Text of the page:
Maryland is known for several things, one of which is the Chesapeake Bay, an extensive eco-system known as an estuary that surrounds the state. An estuary is a “partially enclosed body of water along the coast where freshwater from rivers and streams meet and mix with salt water from the ocean.” This kind of eco-system can produce organic matter at a higher level than most “forest, grassland or agricultural” areas. This thriving environment can also be a great catalyst for the growth of mold. This type of occurrence can become quite a nuisance for the residents of this area – especially those individuals in a rented property.
In such an area it is important for the residents to understand their rights as tenants, and that if mold growth occurs, the landlord must remove it. Unfortunately, in the state of Maryland specific laws in regards to mold testing and removal do not exist. However, there are standards and codes that exist in regards to mold exposure in the Landlord Tenant Handbook, Maryland Attorney General’s Office, and the Maryland Health Department. The above resources illustrate the danger of being exposed to mold and what a renter should do if they feel their residence is contaminated.
In the past 10 years there have been various lawsuits in regards to toxic mold exposure in rentals, where the landlord was found accountable for not taking care of the problem promptly. One such instance involved a group of individuals in Maryland who had rented a home together, and were exposed to toxic mold. They decided to file a case against their landlord for his negligence and refusal to fix the problem quickly. The argument being, “The landlords failed to fulfill their obligation to respond to the renters’ requests for repairs and failed to maintain the property in a reasonably safe condition. “ The tenants had complained of water damage that existed within the home, and asked the landlord to fix the issue, which never occurred. Because of this, many of the occupants had health issues and were hospitalized on several occasions. At the end of the trial the verdict was in favor of the tenants and they were awarded $270,000 for the medical problems they had sustained. This case illustrates just how important it is for tenants in the Maryland area to know, and understand, their rights.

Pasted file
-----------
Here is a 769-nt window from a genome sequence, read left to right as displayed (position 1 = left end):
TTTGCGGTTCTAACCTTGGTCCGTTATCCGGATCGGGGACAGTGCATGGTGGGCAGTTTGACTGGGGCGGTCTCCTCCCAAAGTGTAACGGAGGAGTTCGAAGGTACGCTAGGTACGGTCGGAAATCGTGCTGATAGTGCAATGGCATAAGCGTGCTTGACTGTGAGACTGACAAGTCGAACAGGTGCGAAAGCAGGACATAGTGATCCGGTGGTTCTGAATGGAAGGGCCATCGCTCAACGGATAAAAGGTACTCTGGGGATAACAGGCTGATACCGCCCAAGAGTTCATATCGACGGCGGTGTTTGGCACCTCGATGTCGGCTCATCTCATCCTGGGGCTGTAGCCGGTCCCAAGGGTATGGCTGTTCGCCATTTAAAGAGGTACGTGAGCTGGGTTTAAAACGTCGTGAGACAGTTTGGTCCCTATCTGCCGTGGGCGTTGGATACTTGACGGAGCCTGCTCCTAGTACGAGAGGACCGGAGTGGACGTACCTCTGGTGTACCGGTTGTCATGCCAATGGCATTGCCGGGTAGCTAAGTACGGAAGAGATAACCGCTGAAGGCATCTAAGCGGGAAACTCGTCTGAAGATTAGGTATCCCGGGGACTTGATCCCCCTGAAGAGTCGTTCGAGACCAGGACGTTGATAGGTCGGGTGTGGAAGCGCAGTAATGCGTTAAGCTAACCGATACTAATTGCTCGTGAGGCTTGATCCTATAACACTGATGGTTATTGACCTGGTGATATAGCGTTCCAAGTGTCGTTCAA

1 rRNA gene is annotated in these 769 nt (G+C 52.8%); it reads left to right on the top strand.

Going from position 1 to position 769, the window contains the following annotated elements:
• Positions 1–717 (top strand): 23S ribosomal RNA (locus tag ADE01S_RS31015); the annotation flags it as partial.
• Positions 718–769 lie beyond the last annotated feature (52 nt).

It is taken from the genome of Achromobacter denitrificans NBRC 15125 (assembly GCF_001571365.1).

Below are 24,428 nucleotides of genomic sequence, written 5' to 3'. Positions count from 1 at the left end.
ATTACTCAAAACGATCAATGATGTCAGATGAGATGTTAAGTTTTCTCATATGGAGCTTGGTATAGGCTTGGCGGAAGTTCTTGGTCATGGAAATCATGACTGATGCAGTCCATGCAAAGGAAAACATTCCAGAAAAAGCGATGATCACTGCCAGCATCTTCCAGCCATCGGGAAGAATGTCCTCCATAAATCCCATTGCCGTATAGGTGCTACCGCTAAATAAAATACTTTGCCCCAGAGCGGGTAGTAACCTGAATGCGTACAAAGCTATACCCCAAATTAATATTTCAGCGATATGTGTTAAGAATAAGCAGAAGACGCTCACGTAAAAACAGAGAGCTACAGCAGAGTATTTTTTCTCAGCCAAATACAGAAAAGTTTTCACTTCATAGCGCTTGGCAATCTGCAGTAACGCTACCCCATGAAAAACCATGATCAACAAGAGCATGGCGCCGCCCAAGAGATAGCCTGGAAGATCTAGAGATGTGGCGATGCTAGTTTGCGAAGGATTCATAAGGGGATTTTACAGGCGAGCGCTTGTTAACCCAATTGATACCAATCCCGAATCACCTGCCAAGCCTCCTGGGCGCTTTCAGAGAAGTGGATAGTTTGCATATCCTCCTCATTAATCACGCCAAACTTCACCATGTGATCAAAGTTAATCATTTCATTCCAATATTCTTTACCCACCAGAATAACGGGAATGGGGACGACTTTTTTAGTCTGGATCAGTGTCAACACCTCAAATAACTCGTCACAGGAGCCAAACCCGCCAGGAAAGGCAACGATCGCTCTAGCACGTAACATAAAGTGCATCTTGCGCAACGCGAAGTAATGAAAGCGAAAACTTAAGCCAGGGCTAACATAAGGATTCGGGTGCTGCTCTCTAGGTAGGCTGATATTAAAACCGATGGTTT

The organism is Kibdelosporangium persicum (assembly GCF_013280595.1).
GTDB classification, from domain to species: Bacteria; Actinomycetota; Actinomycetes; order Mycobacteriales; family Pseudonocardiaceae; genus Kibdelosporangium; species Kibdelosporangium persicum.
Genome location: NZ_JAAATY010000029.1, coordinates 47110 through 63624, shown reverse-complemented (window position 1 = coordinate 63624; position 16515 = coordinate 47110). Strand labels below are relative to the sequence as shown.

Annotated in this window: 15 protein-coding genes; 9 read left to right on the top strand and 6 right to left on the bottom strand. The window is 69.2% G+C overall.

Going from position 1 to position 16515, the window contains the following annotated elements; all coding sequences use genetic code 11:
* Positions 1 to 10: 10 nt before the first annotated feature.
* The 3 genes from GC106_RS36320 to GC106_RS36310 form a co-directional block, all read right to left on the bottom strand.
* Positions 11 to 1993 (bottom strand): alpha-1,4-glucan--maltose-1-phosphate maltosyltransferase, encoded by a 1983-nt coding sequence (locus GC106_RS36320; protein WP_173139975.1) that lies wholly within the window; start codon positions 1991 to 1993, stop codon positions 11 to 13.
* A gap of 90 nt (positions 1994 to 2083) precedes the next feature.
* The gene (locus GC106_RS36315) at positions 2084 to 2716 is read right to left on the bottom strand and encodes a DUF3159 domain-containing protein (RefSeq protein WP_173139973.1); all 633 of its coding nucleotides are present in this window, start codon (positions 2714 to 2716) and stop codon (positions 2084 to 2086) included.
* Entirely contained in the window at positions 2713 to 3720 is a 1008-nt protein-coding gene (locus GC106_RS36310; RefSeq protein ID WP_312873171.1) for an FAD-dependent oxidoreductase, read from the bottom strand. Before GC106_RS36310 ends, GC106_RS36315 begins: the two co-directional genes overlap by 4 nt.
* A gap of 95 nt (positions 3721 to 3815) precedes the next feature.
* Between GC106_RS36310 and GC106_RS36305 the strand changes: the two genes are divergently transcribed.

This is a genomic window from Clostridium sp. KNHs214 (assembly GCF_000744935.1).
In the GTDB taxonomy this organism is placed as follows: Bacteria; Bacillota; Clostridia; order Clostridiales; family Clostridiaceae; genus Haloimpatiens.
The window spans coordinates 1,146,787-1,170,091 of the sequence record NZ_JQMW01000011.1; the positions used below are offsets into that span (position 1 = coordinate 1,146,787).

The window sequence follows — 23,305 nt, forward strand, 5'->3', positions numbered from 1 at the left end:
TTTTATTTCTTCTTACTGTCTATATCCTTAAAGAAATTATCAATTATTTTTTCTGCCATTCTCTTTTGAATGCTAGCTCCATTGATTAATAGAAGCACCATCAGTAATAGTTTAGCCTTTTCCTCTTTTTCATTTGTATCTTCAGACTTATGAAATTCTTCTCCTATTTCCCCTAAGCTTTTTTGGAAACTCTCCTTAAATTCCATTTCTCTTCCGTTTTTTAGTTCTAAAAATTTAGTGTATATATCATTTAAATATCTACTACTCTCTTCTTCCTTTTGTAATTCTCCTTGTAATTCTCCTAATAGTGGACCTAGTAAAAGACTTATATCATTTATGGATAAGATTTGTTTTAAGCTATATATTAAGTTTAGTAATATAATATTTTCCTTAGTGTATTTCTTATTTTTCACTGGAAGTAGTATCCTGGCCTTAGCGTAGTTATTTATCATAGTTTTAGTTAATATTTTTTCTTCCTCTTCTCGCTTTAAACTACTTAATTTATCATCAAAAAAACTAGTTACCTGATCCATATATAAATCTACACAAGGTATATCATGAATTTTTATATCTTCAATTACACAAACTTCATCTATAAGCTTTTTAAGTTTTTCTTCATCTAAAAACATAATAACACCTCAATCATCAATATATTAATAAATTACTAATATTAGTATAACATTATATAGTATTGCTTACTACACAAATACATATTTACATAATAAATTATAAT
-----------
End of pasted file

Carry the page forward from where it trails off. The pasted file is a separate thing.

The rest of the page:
It is also crucial to understand the danger associated with exposure to black mold, and that symptoms will persist if you are regularly exposed. Some of the less dangerous reactions to exposure include, but are not limited to, irritated and watery eyes, throat irritation, problems breathing, shortness of breath, memory loss, sneezing, runny nose, cough, and even nosebleeds. Some of the more serious reactions include damage to the kidneys, nervous system, immune system, and even the brain. In some cases it has even led to death, and those who suffer the most from exposure include the elderly and children. It is important that if you suspect mold may be present in your residence, that you know what steps you should take to remove the problem permanently.